AM1200

AM1200 – 8/10

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Nicely made and atmospheric short film. It’s kind of hard to say much about the plot without spoiling it, and I generally believe the less you know about a film going in, the better. Certainly if I’d looked at the IMDB synopsis of the plot, I’d have figured out the ending early on.

What I will tell you is it’s well directed, I liked the story, and being a short film means it fills its 40 minutes well. The acting is all good, and it’s well worth your time to check out. There’s a small amount of gore, which is all the more horrifying because it is a small amount. The atmosphere of the movie is such that I found myself constantly on the lookout for things hidden in the dark, or fleetingly glimpsed.

I was originally told the only way to get a copy of this was to download it, and so I did. I’ve since managed to track down the website and will be buying a copy on DVD. It’s well-made enough to have earned my cash, and it’s a film I will enjoy occasionally showing to people.

For links to the list of other cosmic horror films I’ve been watching, go here.
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Die, Monster, Die!

Die, Monster, Die! – 7/10

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It starts off making use of a bunch of ever-popular tropes – the village that won’t talk to strangers about stuff, the menacing old house that doesn’t welcome visitors, an odd past, secrets, people disappearing or going mad… and the film handles all these things well. It’s weird, creepy, forced, and over-the-top in all the right ways.

On top of that, most of the performances are good, the sets are lovely, the direction fair, and while slow, it keeps one interested. There are also some lovely effects in the greenhouse scene later in the film. Most of the film’s chills and scares come from its over all creepiness.

I say most because it all comes tumbling down in the last third. It doesn’t know if it wants to be a “cursed family” movie, a “science gone wrong,” one, or what. And just when it decides it wants to rationalise everything is right when the things that happen within the film cease to make much sense.

The movie also makes the decision that building a creepy atmosphere is no longer good enough, time to break out the cheap jump-scares that are there for no other purpose. It does know that it has “monster” right there in the title, so it better give us one, no matter how nonsensical the reasons why.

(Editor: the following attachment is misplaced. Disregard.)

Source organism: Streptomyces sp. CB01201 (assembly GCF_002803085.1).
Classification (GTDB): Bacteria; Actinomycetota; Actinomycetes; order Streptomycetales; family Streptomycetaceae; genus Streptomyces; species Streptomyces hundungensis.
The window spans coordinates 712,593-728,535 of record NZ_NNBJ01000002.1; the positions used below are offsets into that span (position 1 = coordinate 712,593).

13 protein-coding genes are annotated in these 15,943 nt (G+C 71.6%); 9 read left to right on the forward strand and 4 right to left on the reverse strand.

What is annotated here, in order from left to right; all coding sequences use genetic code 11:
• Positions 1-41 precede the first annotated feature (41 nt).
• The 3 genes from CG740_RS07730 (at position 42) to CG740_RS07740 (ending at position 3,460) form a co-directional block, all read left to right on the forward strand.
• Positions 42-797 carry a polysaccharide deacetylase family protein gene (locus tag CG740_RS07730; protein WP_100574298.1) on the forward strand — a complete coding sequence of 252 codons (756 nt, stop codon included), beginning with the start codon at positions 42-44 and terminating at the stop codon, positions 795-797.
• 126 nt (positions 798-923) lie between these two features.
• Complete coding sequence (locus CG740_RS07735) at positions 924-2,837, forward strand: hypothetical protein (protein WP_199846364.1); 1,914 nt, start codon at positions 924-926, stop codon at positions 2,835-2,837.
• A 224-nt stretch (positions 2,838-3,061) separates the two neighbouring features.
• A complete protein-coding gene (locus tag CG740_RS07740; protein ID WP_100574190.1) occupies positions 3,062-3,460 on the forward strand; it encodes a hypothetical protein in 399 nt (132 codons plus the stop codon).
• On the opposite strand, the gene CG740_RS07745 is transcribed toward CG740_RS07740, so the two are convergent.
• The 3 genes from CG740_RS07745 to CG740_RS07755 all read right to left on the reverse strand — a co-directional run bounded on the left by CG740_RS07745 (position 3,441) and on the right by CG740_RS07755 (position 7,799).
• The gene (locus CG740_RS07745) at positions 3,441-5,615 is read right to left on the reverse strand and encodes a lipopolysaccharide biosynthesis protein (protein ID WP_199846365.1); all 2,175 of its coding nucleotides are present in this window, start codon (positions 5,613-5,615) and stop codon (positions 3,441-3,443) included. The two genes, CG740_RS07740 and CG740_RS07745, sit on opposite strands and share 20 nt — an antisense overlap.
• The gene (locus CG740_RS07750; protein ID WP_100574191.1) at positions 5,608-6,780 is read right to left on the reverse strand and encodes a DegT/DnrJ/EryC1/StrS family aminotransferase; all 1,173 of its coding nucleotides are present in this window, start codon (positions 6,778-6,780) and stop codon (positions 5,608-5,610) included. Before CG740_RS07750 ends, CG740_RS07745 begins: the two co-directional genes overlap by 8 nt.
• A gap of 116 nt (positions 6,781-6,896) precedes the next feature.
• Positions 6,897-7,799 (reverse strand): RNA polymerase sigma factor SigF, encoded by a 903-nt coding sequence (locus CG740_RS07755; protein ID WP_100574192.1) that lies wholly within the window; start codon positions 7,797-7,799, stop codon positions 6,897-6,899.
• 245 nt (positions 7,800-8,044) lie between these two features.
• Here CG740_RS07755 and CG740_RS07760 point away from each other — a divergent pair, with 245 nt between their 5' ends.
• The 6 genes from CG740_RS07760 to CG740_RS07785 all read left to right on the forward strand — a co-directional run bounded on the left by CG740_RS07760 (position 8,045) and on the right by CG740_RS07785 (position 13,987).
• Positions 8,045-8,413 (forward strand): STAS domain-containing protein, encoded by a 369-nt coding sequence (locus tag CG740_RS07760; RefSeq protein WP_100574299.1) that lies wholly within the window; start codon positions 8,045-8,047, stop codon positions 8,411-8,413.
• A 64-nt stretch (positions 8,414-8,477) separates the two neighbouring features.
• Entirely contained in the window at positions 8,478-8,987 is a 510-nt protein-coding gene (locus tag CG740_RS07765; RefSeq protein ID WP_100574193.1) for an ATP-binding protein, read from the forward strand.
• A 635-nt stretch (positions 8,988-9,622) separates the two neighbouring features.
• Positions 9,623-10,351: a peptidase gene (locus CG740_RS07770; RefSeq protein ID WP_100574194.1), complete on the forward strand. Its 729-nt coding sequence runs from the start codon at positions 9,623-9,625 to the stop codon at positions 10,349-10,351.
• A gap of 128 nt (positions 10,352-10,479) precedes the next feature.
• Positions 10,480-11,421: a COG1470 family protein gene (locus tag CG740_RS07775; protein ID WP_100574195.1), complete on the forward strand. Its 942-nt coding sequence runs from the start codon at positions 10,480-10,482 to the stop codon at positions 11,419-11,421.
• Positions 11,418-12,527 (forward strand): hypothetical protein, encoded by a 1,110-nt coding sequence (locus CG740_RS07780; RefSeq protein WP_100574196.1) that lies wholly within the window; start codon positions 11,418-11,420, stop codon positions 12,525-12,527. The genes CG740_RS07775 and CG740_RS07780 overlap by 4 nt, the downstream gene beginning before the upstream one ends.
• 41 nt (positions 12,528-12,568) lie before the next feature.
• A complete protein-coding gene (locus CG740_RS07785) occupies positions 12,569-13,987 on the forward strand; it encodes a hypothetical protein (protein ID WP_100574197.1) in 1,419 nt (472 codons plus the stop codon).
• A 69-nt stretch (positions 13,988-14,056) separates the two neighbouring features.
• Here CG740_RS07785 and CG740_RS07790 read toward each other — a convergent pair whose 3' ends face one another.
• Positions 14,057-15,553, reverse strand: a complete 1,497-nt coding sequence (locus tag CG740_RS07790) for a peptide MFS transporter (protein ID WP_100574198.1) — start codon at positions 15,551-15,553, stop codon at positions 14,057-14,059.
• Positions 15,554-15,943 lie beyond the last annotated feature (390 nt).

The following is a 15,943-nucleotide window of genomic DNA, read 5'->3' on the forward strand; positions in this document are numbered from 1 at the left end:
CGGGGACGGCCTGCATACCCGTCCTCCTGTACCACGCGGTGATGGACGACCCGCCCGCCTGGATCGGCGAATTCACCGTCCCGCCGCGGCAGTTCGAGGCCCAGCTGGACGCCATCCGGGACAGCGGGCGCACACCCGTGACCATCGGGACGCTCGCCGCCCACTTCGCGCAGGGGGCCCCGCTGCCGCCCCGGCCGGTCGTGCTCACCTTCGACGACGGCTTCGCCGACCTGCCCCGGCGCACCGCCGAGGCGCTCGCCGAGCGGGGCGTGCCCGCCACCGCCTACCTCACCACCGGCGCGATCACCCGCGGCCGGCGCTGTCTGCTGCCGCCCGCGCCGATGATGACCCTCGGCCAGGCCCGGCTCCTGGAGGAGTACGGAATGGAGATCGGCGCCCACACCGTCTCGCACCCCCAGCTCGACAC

It’s a variable adaptation of Lovecraft’s The Colour Out Of Space, and definitely worth a look, just keep expectations low so when the ending comes along you’re prepared for the drop in story-telling.

For links to the list of other cosmic horror films I’ve been watching, go here.

Intruders

Intruders – 7/10

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This is a film made or broken by its ending. If you like or accept the conceit, the film will hold up better than if you don’t.

It’s certainly weird and creepy, with some great moments and concepts. Basic idea is two children in different countries visited by a strange and scary creature. To say more is to spoil the film.

In the end, I think it took the less interesting option with the storytelling, which is a shame because there’s some really great ideas in it. I do think it’s a worthwhile film to see, but your mileage may vary.

At some point I may do a follow up post full of spoilers talking about how it failed to use some of its more interesting ideas.

For links to the list of other cosmic horror films I’ve been watching, go here.

Rare Exports – A Christmas Story

Rare Exports – A Christmas Story – 8/10

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Went for one of the creepier posters for this one.

 

This one is less cosmic horror and more a mildly humourous semi-Lovecraftian take on Father Christmas. Essentially it’s “What if Santa was an Great Old One?” It’s entertaining and clever, and it plays with its ideas in a couple of unexpected ways.

Not overly horrific, it aims more for being odd and strange. Probably the most haunting image in the film is that of a naked, scrawny old bearded man. With no effects work and little more than stillness and nice direction, some moments with him are really creepy.

Over all, not very cosmic, but with a little nasty horror and some not too over the top humour, it’s a great watch. Can’t wait until my kids are old enough to see this dark, strange Christmas movie.

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For links to the list of other cosmic horror films I’ve been watching, go here.

I’m back and angry…

Hello gentle reader.  Sorry to have been away so long.  December was busy, a virus ran through our house, and then I had to go interstate to visit sick relatives and bereaved friends, and post-trip I was pretty bloody tired.

So what brought me back out again?  What was it that got me all fired up and angry?  What got me so very annoyed that I could not avoid hitting the keyboard?

Steven Bloody Moffat!

So that’s why I love myself. But enough about me. Why do YOU love me?

I read this today – “Steven Moffat has defended criticisms that his stories contain plot holes.

In an interview with BBC Radio 2, Moffat addressed the issue for both Sherlock and Doctor Who and explained that he thinks clever viewers are able to join the dots themselves and don’t always need an on screen explanation.

He said: “I think people have come to think a plot hole is something which isn’t explained on screen. A plot hole is actually something that can’t be explained.

“Sometimes you expect the audience to put two and two together for themselves. For Sherlock, and indeed Doctor Who, I’ve always made the assumption that the audience is clever.”

That’s the whole of it, but here’s a link to the site.